- Feb 16, 2009
Though they are the most loyal of tax payers, the government still discriminates against the salaried class. They are not allowed to cut their taxes, when other tax payers are allowed to do so freely. It is time to level the playing field . By Vivek Sharma
Dear Mr. Mukherjee,
As I have done for several years now, I am writing to the finance minster, yet again - this time it is you - to bring to your attention the grave injustices meted out to the most loyal of your taxpayers.
Though finance ministers do not readily acknowledge it, it is the salaried who pay all our taxes every month, in advance. We don't evade taxes - not that we wouldn't if we could, but you have already closed most of our avenues to succumb to the temptation.
But at the same time, your tax policies are highly discriminatory towards us. Since it is your constitutional duty not to discriminate between citizens, you should pay sympathetic attention to what I say below.
I live only 15km from my workplace and drive a small hatchback, one of the most fuel efficient available in the market. Even then, my average petrol expenses come to nearly Rs4,000 per month. Add the routine car maintenance, insurance, interest on the car loan and the value depreciation, I reckon my total cost of vehicle ownership will be no less than Rs10,000 every month. Against that, what is deductible from my taxable income as transport allowance is a mere Rs800 per month. That is insulting.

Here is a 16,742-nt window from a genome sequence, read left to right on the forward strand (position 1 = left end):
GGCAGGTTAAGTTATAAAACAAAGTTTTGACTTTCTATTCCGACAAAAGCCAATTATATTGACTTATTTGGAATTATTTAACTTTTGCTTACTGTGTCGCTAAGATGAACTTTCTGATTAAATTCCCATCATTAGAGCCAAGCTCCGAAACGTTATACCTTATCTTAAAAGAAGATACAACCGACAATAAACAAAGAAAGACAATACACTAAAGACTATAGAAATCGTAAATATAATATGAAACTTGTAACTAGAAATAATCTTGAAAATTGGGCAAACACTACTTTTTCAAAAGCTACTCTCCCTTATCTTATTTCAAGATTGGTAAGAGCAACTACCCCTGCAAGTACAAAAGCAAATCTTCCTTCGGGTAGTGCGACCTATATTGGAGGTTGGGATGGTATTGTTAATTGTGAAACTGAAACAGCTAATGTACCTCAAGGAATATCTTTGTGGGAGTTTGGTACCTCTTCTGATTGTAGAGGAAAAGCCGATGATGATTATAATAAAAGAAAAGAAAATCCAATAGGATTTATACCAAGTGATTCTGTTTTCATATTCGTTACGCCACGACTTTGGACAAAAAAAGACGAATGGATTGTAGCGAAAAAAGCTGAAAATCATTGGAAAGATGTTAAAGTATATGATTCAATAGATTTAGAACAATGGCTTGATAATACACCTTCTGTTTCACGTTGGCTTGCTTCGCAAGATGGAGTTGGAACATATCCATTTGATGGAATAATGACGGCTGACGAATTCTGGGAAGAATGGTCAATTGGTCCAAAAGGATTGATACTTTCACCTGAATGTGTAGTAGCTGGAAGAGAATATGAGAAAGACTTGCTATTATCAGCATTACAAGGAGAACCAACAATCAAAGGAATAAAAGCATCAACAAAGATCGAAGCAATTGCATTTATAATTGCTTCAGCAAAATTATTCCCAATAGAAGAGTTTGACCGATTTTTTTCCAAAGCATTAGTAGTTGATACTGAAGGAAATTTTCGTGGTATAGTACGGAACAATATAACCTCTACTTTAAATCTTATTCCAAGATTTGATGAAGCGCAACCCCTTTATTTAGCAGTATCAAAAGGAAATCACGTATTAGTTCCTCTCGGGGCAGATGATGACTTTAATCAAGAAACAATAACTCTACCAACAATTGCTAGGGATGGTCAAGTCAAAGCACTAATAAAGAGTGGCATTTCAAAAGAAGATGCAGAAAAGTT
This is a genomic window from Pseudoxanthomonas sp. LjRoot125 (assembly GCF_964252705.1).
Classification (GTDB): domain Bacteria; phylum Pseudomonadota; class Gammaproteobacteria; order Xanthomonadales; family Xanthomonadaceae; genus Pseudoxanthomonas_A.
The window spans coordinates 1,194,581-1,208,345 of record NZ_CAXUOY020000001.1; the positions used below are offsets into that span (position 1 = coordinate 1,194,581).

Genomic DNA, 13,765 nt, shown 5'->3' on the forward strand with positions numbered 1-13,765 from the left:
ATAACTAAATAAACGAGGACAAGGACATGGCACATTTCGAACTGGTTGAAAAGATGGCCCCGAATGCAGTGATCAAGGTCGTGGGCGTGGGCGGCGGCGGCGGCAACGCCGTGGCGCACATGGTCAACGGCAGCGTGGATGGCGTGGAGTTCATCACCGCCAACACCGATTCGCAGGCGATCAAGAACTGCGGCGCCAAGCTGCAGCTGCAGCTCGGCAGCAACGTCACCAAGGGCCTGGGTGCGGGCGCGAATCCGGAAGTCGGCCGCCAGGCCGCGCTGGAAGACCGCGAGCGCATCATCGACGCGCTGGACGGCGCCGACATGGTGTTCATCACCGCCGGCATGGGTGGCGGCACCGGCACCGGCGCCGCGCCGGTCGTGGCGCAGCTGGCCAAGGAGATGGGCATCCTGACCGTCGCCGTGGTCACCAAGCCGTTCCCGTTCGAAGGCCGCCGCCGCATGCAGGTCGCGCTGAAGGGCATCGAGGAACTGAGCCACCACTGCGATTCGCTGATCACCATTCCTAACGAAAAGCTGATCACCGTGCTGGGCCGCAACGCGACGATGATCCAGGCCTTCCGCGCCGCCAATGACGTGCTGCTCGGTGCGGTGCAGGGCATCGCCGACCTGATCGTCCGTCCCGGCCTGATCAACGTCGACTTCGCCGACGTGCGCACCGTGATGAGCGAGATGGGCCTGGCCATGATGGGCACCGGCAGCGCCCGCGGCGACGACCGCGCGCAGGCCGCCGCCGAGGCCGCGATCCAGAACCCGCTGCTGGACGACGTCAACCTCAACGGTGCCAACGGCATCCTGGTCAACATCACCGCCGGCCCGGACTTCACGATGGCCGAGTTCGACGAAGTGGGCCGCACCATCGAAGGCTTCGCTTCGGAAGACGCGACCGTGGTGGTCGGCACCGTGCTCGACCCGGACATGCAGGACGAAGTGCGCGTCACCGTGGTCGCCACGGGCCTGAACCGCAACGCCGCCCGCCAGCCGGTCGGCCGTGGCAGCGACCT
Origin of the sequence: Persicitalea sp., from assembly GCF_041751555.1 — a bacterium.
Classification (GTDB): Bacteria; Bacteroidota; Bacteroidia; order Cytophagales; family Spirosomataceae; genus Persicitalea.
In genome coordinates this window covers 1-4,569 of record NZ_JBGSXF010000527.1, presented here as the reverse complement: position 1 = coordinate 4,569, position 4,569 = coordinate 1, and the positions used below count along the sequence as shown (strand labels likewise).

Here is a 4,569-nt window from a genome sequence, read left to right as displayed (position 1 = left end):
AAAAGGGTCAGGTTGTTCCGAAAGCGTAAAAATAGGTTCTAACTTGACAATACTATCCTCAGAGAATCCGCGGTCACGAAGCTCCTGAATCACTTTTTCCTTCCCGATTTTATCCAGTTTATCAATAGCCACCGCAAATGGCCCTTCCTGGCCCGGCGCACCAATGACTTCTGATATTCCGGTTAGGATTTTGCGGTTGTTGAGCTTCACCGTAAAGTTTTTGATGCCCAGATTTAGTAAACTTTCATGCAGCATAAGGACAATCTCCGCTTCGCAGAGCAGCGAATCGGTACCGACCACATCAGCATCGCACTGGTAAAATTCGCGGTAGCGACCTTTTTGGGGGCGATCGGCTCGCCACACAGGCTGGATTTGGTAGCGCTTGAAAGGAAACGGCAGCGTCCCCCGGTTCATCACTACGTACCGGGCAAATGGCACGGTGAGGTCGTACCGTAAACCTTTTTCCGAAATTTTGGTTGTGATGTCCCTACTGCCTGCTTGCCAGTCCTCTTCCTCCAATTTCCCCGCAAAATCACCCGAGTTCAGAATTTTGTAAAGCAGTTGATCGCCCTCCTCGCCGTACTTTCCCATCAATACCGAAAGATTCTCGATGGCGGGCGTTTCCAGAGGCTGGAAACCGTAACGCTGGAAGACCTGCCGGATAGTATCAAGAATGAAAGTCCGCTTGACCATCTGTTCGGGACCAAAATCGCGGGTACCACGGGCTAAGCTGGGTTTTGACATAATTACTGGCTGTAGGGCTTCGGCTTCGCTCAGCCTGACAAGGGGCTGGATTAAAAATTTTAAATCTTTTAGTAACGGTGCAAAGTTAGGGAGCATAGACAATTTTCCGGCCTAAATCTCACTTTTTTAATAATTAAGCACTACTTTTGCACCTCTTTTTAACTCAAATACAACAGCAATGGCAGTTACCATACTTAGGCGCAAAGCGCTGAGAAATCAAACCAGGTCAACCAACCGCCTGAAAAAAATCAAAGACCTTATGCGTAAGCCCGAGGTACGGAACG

I wouldn't have complained if this is the case for all taxpayers. My brother-in-law, who owns a hole-in-the-wall mobile telephone retail store, drives a mid-size sedan. Alarmed by my wife's threats not to accompany me to family gatherings in our amoeba-sized car, I asked my brother-in-law how he could afford a big car. "Tax planning, my dear brother", he beamed.